We’d also appreciate slightly redesigned L2 and R2 triggers to make them slightly easier to use for long periods, as well as a headset jack on the controller (for use with a basic bundled headset, like the 360).
Sony has filed a trademark for a service called ‘BigFest’ hinting that it could be looking to evolve its Home service for its long-rumoured next-gen console, the PS4.
Sony trademarked BigFest (first seen by AGB) and the trademark describes it as an ‘interactive’ space for players to view web sites as well as other social networking services.
The BigFest description says:
“Hosting on-line web facilities for interactive game play; hosting web sites of others for video and computer games or parts of video and computer games created by others on a computer server for a global computer network.”
View our original story here.
4K & 3D
Every PlayStation ever launched has pushed a new optical disc tech: PlayStation pushed CD games in the face of Nintendo 64’s cartridges, PS2 popularised DVDs and PS3 was for a long time the cheapest and best BluRay player on the market, helping win the war against HD-DVD.
Without the need for a new optical tech, whispers in the industry have pointed to 4K functionality.
4K means resolution four times higher than full 1080p HD. While its unlikely games will run in 4K, Sony is apparently keen to push 4K tech and the console could well be capable of kicking out video in 4K.
Another possibility is that 4K won’t be possible at launch, but will be included in a later model revision, with the groundwork being laid in the console’s chips and hardware setup, but cost prohibiting the functionality for a few years – like first-gen Xbox 360s lacking HDMI and 1080p.
3D never really caught on, but 4K would allow for some crazy new 3D functionality. New 3D glasses working with 4K can allow up to four viewers to watch different programs simultaneously, with each set of specs tuned to a different 1080p image. While this is unlikely, it could well make its way onto PS4’s spec sheet, for video if not for games.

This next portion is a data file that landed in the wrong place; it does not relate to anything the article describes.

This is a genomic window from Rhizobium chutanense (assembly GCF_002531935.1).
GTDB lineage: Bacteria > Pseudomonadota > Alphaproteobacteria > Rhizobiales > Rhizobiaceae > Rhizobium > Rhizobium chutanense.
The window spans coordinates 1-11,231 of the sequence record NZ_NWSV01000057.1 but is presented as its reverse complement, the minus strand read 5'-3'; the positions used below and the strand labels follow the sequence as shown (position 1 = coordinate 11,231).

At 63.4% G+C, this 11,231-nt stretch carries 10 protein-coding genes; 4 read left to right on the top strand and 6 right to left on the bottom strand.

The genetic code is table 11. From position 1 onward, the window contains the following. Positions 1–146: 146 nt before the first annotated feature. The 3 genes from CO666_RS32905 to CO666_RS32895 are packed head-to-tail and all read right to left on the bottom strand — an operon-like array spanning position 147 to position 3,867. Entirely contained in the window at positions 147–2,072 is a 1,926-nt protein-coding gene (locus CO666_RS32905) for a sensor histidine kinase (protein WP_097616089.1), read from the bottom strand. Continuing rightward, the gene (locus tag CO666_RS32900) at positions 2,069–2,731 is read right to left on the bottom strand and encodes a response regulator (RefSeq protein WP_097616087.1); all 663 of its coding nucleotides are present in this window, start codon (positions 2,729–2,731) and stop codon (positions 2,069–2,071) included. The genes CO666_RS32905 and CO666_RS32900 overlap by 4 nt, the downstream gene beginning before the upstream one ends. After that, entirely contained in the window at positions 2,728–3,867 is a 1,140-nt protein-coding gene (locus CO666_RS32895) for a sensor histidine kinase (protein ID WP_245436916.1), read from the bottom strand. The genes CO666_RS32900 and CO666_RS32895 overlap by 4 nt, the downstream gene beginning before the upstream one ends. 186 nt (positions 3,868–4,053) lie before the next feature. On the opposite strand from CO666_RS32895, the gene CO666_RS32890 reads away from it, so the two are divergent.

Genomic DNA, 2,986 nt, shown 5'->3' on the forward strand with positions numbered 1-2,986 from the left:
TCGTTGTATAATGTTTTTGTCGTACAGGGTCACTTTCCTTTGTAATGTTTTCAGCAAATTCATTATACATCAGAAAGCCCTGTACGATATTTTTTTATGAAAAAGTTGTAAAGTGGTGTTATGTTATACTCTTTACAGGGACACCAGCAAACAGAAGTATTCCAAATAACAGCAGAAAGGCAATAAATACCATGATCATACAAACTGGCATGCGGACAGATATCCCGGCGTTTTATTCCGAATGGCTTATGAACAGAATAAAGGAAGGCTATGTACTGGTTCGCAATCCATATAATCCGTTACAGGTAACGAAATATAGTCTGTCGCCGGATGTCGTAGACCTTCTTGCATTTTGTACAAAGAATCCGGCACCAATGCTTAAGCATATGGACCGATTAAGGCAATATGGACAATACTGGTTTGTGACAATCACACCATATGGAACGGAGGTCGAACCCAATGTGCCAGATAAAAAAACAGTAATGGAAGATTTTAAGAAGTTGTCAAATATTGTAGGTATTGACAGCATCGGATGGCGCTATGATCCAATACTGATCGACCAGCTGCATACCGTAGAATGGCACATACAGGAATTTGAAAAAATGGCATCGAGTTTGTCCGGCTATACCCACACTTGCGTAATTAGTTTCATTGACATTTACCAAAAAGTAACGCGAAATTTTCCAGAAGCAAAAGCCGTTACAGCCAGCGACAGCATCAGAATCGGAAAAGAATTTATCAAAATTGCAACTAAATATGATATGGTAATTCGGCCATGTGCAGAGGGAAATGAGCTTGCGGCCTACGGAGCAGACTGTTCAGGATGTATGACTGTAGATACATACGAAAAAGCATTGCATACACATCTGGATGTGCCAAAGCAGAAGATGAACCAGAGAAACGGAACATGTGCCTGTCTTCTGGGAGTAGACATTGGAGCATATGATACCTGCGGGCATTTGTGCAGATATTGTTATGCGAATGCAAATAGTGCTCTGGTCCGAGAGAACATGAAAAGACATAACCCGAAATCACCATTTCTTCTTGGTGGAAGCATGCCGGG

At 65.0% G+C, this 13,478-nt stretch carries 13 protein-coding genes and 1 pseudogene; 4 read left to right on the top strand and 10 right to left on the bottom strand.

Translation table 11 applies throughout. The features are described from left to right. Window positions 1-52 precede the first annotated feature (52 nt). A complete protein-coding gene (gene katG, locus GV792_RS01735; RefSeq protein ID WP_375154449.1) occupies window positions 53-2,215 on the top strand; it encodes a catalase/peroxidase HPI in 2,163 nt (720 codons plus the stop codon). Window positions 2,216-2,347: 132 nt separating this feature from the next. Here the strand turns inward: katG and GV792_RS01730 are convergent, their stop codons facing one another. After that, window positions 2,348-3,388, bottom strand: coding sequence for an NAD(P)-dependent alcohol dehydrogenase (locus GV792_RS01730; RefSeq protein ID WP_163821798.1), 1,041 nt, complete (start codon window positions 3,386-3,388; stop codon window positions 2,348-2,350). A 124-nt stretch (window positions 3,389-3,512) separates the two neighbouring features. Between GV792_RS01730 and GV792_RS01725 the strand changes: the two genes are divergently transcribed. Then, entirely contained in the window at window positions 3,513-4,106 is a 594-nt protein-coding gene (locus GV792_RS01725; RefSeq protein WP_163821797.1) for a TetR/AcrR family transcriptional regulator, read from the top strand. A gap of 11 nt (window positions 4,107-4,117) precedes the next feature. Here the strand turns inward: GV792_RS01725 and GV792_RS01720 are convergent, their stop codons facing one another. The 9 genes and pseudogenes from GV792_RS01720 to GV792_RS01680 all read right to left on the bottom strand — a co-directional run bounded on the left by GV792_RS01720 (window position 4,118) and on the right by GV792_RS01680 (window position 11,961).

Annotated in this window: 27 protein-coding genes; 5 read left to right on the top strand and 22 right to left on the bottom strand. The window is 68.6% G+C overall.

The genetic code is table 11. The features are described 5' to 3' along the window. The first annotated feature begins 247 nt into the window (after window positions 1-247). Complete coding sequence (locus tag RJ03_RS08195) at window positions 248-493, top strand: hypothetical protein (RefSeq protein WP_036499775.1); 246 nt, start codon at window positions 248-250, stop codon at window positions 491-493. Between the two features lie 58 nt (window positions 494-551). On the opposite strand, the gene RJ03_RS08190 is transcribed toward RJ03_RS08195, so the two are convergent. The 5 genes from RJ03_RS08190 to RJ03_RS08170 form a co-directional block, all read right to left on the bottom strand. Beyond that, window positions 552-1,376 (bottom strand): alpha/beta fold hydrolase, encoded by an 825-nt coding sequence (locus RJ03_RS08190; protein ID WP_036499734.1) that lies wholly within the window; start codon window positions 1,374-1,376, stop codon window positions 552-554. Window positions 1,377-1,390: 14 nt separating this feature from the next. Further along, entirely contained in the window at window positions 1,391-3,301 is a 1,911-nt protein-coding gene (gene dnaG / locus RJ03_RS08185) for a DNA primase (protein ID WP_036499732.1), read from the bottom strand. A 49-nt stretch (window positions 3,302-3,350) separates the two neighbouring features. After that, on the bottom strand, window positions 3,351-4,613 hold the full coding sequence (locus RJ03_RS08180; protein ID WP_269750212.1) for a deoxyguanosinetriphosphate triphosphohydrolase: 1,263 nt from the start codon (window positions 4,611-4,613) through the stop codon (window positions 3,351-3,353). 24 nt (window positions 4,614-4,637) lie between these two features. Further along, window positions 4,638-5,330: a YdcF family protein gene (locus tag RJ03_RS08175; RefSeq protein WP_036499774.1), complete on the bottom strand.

Second-Hand Gimping Measures
Sony has patented anti-preowned technologies on several occasions, most notably in its filing for RFID tech.
This would see chips being placed on every disc, tying each disc to one console and preventing its resale.
While this would leave gamers in uproar (and struggling retailers which rely on high markup second hand sales in trouble) it would mean more new game sales for PS4 – in theory).
This is only a patent, of course, so there’s nothing to say for sure that Sony would use it in its upcoming console.
The Future Of PlayStation trailer which hints at a February 20 PS4 reveal now has more than 4million views on YouTube, and hype is rapidly building for the new console to be announced.
But its release date is still very much up in the air. Sources point to a Japan/US release of Q4 2013, with the European launch set for March 2014 (PS3 hit Europe in March, three months after the other territories, so this would fit with history.
A slide from a BluRay Disc Association talk given at a tech conference in April 2012 using figures provided by a consultancy firm also points to PS4 releasing in 2013, stating BluRay penetration will be boosted by PS4 from this year – view it here.
That’s everything we know – or think we do – for now, but with mere days left until the February 20 PlayStation conference, all is sure to be revealed before too long – stay tuned to NowGamer for the latest.